These past couple years, many of us appreciated the heightened focus on racial equity in our culture, society, and organizations. It’s true there’s still a lot of work to do. But more and more organizations are considering what it means to operationalize equity through tools like DEI coaching, marking a monumental shift from “talk” to “action.”
At a)plan, so much of what we do centers around our mission to operationalize equity. From our Diversity, Equity, and Inclusion work (DEI coaching), to our internal conversations, to our diversity commitment, we are working to build a future where equity is tightly woven into the fabric of more and more organizations.
We recognize that DEI coaching and operationalizing equity are newer concepts to many people. This post helps explain what they are, why they’re important, and how anyone can take steps to do their own part to operationalize equity. We also offer some DEI tips that you can quickly put to action at your own company.
What is DEI Coaching?
DEI coaching is a form of coaching for individuals and teams aiming to strengthen their commitment to diversity, equity, and inclusion. DEI coaching gives participants new skills, vocabulary, and best practices that help foster DEI—and an immediate space in which to practice those skills.
DEI coaching can be delivered in a one-to-one format, or in a team format by seasoned a)plan coaches. Organizations investing in a well-run DEI coaching program can expect to see meaningful improvements in employee performance, engagement, retention, and overall company culture.
What Is Operationalizing Equity?
Operationalizing equity can be defined as the process of adopting ways to systematically embrace more racial and social equity in the ways we work and live. In many respects, operationalizing equity is the opposite of a “band-aid” solution. It’s about creating new, long-lasting systems that allow for equity to take root and permeate throughout organizations and society as a whole.
DEI Tips for Operationalizing Equity
The concept of operationalizing equity is perhaps best explained through some DEI tips and examples. Let’s consider what operationalizing equity might look like in the context of an organization striving to improve its systems around employee engagement and belonging.
There’s no shortage of practices that could help an organization better operationalize equity. Especially for companies that are just starting to pay more attention to these issues, some initial tweaks could make a big difference. A few DEI tips include:
DEI Tip: Establish an unwavering commitment to DEI at the executive level and document that commitment in your company’s core values.
DEI Tip: Create new communication channels and processes to ensure every voice in the room is considered.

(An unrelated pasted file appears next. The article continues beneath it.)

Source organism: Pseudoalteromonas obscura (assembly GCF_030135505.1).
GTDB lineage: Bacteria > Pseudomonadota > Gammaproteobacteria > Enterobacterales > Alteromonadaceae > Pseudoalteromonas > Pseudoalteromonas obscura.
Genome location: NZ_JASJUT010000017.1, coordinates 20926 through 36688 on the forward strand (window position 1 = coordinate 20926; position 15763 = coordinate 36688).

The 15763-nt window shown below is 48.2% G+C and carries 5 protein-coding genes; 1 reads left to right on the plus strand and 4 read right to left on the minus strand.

DEI Tip: Give under-represented employees (UREs) a safe space to discuss challenges, understanding that UREs face a unique set of challenges in the workplace.
Entire posts could be written around the how for each of these example DEI tips. But for an increasing number of companies, DEI coaching is exactly how equity is operationalized in effective, sustainable ways.
These examples aim to chip away at decades-long shortcomings that particularly afflict UREs. And note that addressing these issues is not only the right thing to do from an ethics perspective, but also from a business perspective. Research and studies support the fact that better representation and support for UREs leads to higher retention, more employee fulfillment, and increased innovation.
Common Topics Covered in DEI Coaching
As with any coaching engagement, the specific areas of focus will be unique to the individual or the organization. That’s why customizability is such a key part of picking a coaching provider—organizations with specific desired outcomes shouldn’t settle for “cookie-cutter” programs. That said, in our experience at a)plan, DEI-focused coaching engagements tend to cover some of the following highlights:
- Reflecting on the vast array of identity groups and identity differences
- Awareness around dominant vs. non-dominant identity groups
- Understanding the concept and impact of stereotype threat
- Learning tools to have courageous, sometimes uncomfortable conversations
- How micro-aggressions lead to macro struggles, and how to improve this pattern
While some of these topics are familiar to people even before starting with a coach, survey feedback has proven to us that there is always something valuable to learn. And when an entire organization is learning at the same time, companies see big strides in their efforts to operationalize equity.
DEI Coaching as a Strategy for Operationalizing Equity
To any organizations or individual changemakers advancing the important work in this space, we commend you for taking action. The time is now to embrace new (and often overdue) practices that serve to support a wider breadth of individuals.
We’re curious to know—how are you and/or your company operationalizing equity? At a)plan, even as a company that specializes in this work, the learning never stops. Whether you have some awesome ideas or are looking for some yourself, please don’t hesitate to get in touch.